Some random ramblings:
(Note: I talk about architecture the concept, not architecture the artifact)
The architecture of a system is the overall design and make-up of a system. Architecture is always present, but you might want to make sure your architecture is good enough. Basically architecture is be done as part of the development process; up-front, during the development or accidentally. Avoid the last one.
One reason for doing some up-front architecture is to find out which decisions about a system you need to make early (due to interoperability, for example) and which you can postpone until you actually need it.
If you mind your architecture continuously during development, making sure you always have a clean structure (and not being afraid to change it when the right reasons are given), your system will be much more easy to extend and modify as needed.
I find that a mix of the two is good, trying to find out the necessary Big Decisions early and try to delay making them as late as possible (but no later!) when you have as much information as possible to base your decisions on. Early architecture is also useful for determining the smallest parts needed to get a minimal working system which can grow as the requirements become clear.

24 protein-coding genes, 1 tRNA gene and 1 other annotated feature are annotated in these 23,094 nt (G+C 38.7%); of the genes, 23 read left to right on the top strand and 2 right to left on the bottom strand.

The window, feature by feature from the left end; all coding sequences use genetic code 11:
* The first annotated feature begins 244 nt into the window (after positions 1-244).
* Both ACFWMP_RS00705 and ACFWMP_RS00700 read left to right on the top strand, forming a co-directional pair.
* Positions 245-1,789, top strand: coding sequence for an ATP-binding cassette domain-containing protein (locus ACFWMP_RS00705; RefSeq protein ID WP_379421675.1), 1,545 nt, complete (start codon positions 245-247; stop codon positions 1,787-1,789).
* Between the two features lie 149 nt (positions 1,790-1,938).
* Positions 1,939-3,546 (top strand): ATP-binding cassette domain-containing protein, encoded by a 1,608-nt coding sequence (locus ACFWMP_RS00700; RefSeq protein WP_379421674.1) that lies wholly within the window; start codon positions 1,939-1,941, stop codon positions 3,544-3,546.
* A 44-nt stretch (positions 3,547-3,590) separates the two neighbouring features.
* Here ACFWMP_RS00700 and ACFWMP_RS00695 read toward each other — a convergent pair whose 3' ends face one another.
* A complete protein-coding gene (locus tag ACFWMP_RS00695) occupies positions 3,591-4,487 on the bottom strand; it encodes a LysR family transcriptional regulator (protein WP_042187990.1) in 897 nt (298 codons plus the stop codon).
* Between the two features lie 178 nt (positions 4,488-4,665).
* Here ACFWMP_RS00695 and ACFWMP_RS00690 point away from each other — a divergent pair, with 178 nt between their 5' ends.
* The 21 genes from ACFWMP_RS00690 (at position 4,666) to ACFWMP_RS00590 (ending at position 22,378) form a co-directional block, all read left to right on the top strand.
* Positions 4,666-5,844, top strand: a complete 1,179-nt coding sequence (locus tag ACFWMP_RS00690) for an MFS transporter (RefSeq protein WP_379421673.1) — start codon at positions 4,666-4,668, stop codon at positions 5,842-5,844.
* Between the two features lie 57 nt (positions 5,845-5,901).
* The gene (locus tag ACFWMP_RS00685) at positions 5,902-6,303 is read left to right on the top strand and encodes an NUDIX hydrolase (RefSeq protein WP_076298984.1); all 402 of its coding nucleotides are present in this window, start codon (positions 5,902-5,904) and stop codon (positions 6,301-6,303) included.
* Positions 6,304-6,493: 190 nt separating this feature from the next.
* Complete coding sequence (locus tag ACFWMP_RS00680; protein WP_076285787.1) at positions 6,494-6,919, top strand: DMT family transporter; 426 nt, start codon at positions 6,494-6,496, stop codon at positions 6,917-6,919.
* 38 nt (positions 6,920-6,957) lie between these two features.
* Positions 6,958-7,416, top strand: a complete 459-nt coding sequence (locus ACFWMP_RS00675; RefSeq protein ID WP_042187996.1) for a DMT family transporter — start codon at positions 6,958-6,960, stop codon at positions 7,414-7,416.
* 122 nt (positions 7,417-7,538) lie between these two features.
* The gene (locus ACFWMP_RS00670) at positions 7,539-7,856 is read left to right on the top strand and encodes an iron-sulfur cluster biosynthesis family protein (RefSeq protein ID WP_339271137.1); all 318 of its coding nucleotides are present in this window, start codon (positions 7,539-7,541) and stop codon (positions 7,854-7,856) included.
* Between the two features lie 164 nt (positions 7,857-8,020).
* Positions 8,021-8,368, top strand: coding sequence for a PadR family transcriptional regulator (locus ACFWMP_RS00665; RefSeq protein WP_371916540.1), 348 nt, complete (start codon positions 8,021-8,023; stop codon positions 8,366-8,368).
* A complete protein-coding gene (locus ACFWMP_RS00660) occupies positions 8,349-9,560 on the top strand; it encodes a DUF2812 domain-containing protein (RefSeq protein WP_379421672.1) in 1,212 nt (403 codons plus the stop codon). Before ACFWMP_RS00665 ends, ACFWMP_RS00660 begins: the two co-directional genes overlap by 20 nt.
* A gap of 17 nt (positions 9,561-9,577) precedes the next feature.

Also, architecture can be seen as a communication tool; by using well known architectural patterns and metaphors it becomes very easy to communicate the intent and workings of your system to other people. A well-architectured system can be recognized by being easy to understand in layers of pieces; you can understand one part without having to know the details about all other parts. It is basically the tour-guide and road-signs to the system :)